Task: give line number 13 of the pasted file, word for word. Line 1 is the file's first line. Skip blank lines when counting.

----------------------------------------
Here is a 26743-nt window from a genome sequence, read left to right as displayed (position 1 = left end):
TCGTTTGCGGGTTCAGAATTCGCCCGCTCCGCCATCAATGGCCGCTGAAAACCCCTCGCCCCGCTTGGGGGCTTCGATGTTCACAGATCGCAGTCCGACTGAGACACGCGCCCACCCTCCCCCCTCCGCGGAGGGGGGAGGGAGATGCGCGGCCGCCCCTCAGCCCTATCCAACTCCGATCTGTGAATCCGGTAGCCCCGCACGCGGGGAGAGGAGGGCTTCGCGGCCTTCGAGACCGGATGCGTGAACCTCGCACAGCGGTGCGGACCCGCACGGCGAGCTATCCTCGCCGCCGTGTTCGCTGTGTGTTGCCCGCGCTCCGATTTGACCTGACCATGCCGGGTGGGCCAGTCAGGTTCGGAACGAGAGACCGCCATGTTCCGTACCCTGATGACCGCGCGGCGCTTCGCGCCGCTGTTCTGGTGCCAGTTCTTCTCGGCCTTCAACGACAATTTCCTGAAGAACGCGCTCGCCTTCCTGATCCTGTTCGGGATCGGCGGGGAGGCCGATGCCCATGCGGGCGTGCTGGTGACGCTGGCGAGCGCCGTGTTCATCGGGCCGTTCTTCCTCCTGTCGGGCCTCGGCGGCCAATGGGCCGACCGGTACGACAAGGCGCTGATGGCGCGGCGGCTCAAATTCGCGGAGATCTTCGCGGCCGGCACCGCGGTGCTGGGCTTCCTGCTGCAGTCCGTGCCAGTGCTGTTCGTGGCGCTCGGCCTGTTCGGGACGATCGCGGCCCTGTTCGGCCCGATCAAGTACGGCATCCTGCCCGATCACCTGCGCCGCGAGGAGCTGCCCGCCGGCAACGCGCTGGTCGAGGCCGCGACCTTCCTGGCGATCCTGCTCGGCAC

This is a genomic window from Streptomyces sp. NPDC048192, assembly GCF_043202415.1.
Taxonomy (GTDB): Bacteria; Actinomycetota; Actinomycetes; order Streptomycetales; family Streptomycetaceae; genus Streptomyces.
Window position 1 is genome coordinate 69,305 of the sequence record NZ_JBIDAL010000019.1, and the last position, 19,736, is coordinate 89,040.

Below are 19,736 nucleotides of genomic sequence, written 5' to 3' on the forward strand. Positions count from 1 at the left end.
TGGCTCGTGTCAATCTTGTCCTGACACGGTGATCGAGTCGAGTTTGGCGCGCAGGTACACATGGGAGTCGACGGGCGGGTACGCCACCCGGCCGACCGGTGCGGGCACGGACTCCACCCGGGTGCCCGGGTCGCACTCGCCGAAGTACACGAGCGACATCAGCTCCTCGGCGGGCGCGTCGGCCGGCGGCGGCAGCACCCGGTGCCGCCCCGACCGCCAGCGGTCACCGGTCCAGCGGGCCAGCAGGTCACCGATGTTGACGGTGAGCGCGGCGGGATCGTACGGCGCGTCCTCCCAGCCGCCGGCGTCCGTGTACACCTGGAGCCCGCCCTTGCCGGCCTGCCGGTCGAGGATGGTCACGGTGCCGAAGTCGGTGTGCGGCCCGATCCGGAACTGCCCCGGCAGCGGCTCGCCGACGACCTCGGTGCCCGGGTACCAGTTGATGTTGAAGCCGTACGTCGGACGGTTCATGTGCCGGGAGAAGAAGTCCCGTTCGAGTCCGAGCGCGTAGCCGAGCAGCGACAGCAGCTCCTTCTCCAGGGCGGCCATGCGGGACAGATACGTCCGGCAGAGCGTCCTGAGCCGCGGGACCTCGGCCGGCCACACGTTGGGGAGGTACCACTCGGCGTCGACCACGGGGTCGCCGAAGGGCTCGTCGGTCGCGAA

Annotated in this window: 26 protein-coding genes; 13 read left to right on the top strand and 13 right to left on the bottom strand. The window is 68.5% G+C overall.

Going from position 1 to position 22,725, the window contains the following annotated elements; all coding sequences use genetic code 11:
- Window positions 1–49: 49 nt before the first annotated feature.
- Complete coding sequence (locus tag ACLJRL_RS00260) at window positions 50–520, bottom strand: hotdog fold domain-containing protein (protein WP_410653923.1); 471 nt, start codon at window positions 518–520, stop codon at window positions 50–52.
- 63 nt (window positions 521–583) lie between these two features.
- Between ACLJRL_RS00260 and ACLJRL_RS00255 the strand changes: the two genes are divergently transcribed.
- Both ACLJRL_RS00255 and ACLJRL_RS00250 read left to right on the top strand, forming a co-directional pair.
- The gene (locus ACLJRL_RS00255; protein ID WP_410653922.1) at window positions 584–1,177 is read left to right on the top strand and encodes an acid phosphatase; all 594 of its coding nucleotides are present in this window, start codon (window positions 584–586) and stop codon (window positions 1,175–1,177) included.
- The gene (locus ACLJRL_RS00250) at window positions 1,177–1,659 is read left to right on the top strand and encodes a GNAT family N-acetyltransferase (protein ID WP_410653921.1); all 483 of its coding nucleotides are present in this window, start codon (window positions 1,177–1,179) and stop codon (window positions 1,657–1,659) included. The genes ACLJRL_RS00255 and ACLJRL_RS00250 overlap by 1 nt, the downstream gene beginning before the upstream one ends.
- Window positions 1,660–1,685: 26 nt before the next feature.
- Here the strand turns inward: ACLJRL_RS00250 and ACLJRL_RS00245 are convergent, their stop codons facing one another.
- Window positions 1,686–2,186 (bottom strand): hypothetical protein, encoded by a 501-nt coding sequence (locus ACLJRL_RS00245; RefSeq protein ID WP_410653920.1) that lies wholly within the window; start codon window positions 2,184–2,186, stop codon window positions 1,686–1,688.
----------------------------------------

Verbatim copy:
- Between ACLJRL_RS00260 and ACLJRL_RS00255 the strand changes: the two genes are divergently transcribed.